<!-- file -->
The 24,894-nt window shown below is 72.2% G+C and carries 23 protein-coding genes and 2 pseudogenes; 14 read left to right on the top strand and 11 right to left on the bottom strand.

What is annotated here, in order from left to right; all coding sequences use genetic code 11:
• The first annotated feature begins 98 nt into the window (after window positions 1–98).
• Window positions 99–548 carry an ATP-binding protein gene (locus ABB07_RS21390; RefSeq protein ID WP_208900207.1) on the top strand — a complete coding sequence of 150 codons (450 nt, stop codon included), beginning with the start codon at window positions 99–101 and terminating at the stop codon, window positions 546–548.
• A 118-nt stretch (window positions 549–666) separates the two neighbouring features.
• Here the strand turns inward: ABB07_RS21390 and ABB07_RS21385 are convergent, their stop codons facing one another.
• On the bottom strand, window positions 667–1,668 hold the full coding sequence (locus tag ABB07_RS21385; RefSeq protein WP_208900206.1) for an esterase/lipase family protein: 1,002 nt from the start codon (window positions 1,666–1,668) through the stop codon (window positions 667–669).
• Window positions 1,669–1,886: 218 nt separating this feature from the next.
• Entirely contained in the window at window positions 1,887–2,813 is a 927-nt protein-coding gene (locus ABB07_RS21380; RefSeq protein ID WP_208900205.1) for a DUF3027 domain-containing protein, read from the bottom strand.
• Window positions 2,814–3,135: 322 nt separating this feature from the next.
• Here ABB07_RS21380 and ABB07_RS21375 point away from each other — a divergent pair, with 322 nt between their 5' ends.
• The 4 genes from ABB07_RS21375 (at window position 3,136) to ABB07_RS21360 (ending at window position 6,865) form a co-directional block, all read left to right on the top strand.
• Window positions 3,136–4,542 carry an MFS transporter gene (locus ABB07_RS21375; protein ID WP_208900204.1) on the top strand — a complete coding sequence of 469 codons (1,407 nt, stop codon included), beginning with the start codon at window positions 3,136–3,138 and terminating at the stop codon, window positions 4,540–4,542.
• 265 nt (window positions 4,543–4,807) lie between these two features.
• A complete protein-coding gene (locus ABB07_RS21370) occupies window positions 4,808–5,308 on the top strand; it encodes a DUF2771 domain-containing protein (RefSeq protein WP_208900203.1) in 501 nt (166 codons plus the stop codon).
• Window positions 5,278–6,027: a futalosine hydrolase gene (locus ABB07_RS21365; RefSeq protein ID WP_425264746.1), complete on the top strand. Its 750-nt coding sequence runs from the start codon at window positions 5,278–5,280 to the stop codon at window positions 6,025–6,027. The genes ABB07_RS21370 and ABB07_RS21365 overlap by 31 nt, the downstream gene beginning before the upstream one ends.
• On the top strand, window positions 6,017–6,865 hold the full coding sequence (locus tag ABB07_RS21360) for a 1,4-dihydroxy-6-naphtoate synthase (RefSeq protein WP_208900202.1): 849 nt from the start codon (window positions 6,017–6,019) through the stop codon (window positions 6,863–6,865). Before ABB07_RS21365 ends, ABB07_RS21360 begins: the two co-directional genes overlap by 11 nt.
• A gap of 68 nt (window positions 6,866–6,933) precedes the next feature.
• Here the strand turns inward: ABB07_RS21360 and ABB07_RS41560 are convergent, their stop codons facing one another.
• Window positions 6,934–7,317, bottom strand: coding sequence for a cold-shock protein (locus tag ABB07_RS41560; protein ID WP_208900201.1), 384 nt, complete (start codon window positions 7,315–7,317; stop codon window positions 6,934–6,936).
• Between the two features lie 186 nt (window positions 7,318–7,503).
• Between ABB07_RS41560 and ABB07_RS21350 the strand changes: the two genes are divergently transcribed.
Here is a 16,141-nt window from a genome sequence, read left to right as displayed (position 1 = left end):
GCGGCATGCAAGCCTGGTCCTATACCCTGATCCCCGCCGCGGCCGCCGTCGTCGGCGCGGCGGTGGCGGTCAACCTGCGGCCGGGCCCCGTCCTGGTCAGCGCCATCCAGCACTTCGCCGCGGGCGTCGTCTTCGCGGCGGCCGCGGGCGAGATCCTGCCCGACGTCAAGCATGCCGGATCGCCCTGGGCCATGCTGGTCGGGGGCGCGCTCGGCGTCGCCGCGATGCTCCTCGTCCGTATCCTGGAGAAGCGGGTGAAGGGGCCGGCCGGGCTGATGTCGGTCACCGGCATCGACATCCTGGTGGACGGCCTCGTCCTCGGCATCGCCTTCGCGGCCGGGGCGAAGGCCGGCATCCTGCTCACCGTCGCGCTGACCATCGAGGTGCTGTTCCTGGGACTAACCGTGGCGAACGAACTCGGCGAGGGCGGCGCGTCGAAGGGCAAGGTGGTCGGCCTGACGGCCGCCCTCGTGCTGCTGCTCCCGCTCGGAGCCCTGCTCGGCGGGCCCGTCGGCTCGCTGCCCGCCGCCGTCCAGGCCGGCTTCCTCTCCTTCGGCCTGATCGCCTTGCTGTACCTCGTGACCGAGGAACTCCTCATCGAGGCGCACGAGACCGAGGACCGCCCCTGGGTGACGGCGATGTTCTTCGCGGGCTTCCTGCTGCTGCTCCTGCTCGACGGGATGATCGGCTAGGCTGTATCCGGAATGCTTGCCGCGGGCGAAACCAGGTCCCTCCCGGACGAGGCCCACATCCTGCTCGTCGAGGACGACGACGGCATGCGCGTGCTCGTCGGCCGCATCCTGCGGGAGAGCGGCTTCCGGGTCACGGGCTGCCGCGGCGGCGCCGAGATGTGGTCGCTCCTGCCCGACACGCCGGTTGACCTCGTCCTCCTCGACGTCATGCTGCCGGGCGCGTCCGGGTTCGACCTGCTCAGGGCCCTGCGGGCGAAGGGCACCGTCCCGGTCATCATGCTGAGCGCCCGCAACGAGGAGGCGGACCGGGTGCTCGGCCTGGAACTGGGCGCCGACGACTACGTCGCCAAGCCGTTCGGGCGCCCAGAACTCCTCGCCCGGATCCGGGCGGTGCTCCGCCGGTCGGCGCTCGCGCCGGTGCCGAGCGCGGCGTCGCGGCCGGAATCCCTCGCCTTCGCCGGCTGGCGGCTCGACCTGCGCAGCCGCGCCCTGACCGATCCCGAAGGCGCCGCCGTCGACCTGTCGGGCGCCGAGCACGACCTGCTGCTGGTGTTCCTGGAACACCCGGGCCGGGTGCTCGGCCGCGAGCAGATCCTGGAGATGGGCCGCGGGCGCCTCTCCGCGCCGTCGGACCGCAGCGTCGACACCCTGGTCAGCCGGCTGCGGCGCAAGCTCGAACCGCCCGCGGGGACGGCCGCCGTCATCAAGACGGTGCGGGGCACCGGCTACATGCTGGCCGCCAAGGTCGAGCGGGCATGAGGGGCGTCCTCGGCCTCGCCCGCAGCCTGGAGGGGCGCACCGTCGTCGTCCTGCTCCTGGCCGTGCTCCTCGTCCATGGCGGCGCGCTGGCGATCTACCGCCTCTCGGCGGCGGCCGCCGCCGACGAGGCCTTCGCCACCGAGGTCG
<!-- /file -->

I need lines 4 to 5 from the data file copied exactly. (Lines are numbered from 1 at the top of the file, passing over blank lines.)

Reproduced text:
• Window positions 99–548 carry an ATP-binding protein gene (locus ABB07_RS21390; RefSeq protein ID WP_208900207.1) on the top strand — a complete coding sequence of 150 codons (450 nt, stop codon included), beginning with the start codon at window positions 99–101 and terminating at the stop codon, window positions 546–548.
• A 118-nt stretch (window positions 549–666) separates the two neighbouring features.